Beginning in October, 2019, Tom Hanks, the cast and crew of News of the World spent 53 days shooting in the high desert, forests and mountains surrounding Santa Fe. A billion dollar boost from the film industry has area economies enthusiastic about the future in New Mexico. Breaking Bad, Better Call Saul and now after buying Albuquerque Studios Netflix is building an industry presence in the Land of Enchantment.
Intermittent closures of N.M. 16 during the filming of Chupa — a Netflix film about a boy who discovers a mythical creature living on his grandfather’s ranch — riled nearby residents who said the production kept them from accessing Interstate 25. “We don’t want to mess with the film; we just want to go out to town to get ice cream,” Donnamarie Jones said Monday, adding residents on Red Rock and Baja Waldo roads had been told to take an alternative route while on more serious business, such as going to work in Santa Fe, traveling to care for an elderly person in the East Mountains and catching a flight at the airport in Albuquerque. Larry Kurtz said Camino Cerro Chato, the only other way in and out of the area, is a rough road that would have routed residents of the remote community locals call [Baja Waldo] through Madrid — about an hour out of their way. Kurtz and Jones said filming in the area has resulted in temporary road closures in the area before but said they’d heard from neighbors — some who complained about the issue in a group email thread — that tribal officials stationed at checkpoints during the production seemed less amiable than in the past. The production is employing approximately 300 New Mexico crew members and 650 New Mexico background performers and extras, according to a film office news release. A chupacabra is a creature that appears in legends, primarily in the Americas. It is said to attack and drink the blood of animals. [Phaedra Haywood, 'Chupacabra'-related road closure riles area residents, link mine.]The New Mexico Department of Transportation maintains NM-16 only to the border with the Kewa Pueblo (Santo Domingo Reservation) but it's generally known as a state highway all the way to the Galisteo Dam which was built in 1970 after floodwaters wiped out part of the pueblo just above where the Rio Galisteo joins the Rio Grande.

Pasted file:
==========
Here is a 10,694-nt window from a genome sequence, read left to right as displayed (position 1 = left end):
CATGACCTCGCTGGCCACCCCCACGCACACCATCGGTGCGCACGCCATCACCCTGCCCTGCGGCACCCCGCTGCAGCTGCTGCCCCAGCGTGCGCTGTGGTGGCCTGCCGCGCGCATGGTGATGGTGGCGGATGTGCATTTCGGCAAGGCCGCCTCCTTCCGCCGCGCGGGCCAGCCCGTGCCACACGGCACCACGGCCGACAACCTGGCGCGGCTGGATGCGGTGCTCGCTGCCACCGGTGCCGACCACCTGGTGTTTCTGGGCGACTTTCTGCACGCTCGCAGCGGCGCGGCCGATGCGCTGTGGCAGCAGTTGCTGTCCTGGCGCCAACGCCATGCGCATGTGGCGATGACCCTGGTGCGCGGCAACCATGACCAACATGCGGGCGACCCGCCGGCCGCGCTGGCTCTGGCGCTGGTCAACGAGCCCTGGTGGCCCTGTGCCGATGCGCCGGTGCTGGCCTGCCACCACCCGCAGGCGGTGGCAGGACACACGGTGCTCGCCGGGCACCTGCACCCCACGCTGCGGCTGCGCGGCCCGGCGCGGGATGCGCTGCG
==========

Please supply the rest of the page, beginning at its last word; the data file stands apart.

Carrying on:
When neighbor Kosta was killed an interested party met with state police, law enforcement from two counties, the Bureau of Indian Affairs and tribal police who all believe the Dam Road is a state highway through tribal lands but it's been under contention for decades. The US Army Corps of Engineers who built the dam has long abandoned responsibility for the road's maintenance and the US Bureau of Reclamation blocked access to a recreation area at the dam several years ago.
Because we rent our casita to Airbnb guests I've repeatedly offered to patch potholes but have always been rebuked by NMDOT and the Kewa Tribal Council.
The production company for Perpetual Grace, LTD starring Academy Award winner Ben Kingsley filmed scenes on the Kewa Pueblo's portion of the Galisteo Dam Road, the Cochiti Pueblo's portion of the Tetilla Peak Road and at the Bonanza Creek Ranch. The soundtrack includes work from The Dead South who performed at the Santa Fe Brewing Company in 2019.
Sam Peckinpah shot a bunch of scenes for the 1978 film Convoy out here, too. Our property was part of the old Peckinpah Ranch that was carved out of the Kewa Nation.
Dead for a Dollar, Stranger Things and Trigger Warning are all shooting at locations in New Mexico.
ip photo: a film crew is setting up for scene shoots last November on the Galisteo Dam Road under a gorgeous New Mexico morning sky. Click on it for a better look.
Quiet moment for your timeline. pic.twitter.com/LOihZX9uRS— Better Call Saul (@BetterCallSaul) September 16, 2021